Symister says Dame Lorna acted like a law unto herself and most persons in politics would welcome news of her retirement

Leon Chaku Symister, one of the legal advisors to the United Progressive Party (UPP), says that Supervisor of Elections Dame Lorna Simon has questions to answer before she proceeds on retirement, since – in the January 18 General Election – she acted like a law unto herself.

At a press conference held on Tuesday, January 31, Simon announced that she was relinquishing her position, having served for over 20 years.

In response, Symister says that most persons in the political community would welcome the news that Simon has decided to retire.

He says he has had several encounters with her and, in his opinion, she did not demonstrate the level of impartiality required for the position of supervisor of elections.

The attorney says that, coming out of the last General Election, there are issues that Simon needs to clear up before she leaves.  This is to avoid a situation in which the new Supervisor is unable to appropriately answer some of the questions voters might have.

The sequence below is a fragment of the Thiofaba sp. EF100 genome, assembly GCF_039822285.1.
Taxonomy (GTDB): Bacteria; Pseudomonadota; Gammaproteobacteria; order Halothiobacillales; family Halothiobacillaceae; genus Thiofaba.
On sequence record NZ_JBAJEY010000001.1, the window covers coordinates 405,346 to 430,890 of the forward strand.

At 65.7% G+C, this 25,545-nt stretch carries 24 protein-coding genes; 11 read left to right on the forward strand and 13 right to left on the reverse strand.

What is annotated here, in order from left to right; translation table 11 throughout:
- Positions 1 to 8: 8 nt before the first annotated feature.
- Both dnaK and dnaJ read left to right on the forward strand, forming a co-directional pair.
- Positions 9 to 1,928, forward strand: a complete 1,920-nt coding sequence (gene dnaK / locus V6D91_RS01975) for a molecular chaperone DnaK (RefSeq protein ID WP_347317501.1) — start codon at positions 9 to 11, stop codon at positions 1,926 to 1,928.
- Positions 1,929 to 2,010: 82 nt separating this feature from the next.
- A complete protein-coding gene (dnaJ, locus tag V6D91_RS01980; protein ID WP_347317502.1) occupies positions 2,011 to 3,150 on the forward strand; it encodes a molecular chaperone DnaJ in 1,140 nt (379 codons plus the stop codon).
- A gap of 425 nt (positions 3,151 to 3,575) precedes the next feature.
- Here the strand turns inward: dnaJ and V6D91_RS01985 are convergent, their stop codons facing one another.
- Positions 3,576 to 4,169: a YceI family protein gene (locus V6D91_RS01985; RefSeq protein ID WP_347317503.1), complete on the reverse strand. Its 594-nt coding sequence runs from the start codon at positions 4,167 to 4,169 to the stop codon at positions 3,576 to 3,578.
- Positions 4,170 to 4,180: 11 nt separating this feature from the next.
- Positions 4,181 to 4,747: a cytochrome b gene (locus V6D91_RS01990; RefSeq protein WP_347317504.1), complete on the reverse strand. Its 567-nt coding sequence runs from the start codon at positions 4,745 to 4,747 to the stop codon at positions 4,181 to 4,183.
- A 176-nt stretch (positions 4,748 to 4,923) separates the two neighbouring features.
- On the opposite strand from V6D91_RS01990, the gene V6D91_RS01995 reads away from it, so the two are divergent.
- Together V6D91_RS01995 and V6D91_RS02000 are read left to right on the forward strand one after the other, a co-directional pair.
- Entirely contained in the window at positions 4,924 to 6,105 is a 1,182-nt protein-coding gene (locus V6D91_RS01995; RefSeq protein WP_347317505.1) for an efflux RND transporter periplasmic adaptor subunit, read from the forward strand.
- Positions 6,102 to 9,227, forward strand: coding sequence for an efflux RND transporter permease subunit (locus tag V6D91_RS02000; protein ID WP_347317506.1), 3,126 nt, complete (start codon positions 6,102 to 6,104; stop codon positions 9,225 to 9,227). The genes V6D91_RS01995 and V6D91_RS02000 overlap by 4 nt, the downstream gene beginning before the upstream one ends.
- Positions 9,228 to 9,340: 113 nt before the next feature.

Symister says he was dissatisfied with Simon’s conduct prior to the elections with respect to the publication date of the Final Register for Elections.

According to him, the Supervisor did not take the advice of the Electoral Commission’s attorney regarding the number of days by which the Register should be published before the polls.

Symister also references Election Day discrepancies, including the 30 St. Phillip’s South ballots that were rejected because the official seal had not been placed on them.

Under Simon’s watch and leading up to the polls, Symister charges that other violations took place.  For instance, he says, the UPP was told that it could not file any further claims and objections at a time when the period for the process had not closed.

Additionally, the attorney says, there were issues with the photo list, which, in several constituencies, contained more names than the Final Register of Electors.  According to law, they must be identical, he notes.

Meanwhile, Simon has said she would love to see Ian Hughes – her assistant and the Electoral Commission’s human resource and training officer – appointed to the position of Supervisor of Elections.  However, the Parliament reportedly has the final say about her replacement.

Simon began her tenure in the civil service in 1969.